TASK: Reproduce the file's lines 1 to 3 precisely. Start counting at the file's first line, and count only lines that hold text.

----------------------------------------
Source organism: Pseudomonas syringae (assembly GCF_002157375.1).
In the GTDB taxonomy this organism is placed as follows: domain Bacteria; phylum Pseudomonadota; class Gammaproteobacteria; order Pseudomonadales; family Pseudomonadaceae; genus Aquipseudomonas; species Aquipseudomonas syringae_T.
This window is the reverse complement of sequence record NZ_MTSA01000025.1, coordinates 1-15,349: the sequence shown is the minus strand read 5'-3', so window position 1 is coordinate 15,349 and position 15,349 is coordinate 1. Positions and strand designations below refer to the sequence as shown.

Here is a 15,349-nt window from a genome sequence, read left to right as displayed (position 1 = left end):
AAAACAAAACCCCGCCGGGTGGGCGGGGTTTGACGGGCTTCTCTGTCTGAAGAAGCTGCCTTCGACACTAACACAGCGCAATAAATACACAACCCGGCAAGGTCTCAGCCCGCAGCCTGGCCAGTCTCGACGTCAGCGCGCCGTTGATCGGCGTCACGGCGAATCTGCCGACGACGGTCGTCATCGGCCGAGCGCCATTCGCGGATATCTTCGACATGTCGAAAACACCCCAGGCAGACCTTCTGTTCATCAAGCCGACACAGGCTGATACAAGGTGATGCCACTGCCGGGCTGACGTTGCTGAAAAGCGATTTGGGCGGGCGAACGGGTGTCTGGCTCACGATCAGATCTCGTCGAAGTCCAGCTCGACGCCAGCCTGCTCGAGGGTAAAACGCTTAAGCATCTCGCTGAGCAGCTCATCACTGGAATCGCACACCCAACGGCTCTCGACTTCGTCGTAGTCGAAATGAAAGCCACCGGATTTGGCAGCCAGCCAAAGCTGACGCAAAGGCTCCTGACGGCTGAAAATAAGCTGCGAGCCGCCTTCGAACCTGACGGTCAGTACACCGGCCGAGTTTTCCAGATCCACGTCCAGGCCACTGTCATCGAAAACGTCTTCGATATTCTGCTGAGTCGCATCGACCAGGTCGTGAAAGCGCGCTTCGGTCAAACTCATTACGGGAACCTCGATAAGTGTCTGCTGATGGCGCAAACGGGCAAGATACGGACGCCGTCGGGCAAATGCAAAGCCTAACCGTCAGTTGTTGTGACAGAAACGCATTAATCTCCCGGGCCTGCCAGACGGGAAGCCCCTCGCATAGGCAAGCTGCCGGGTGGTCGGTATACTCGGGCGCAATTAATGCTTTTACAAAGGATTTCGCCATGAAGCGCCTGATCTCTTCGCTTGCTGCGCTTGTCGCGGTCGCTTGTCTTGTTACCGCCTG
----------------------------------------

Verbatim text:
Source organism: Pseudomonas syringae (assembly GCF_002157375.1).
In the GTDB taxonomy this organism is placed as follows: domain Bacteria; phylum Pseudomonadota; class Gammaproteobacteria; order Pseudomonadales; family Pseudomonadaceae; genus Aquipseudomonas; species Aquipseudomonas syringae_T.
This window is the reverse complement of sequence record NZ_MTSA01000025.1, coordinates 1-15,349: the sequence shown is the minus strand read 5'-3', so window position 1 is coordinate 15,349 and position 15,349 is coordinate 1. Positions and strand designations below refer to the sequence as shown.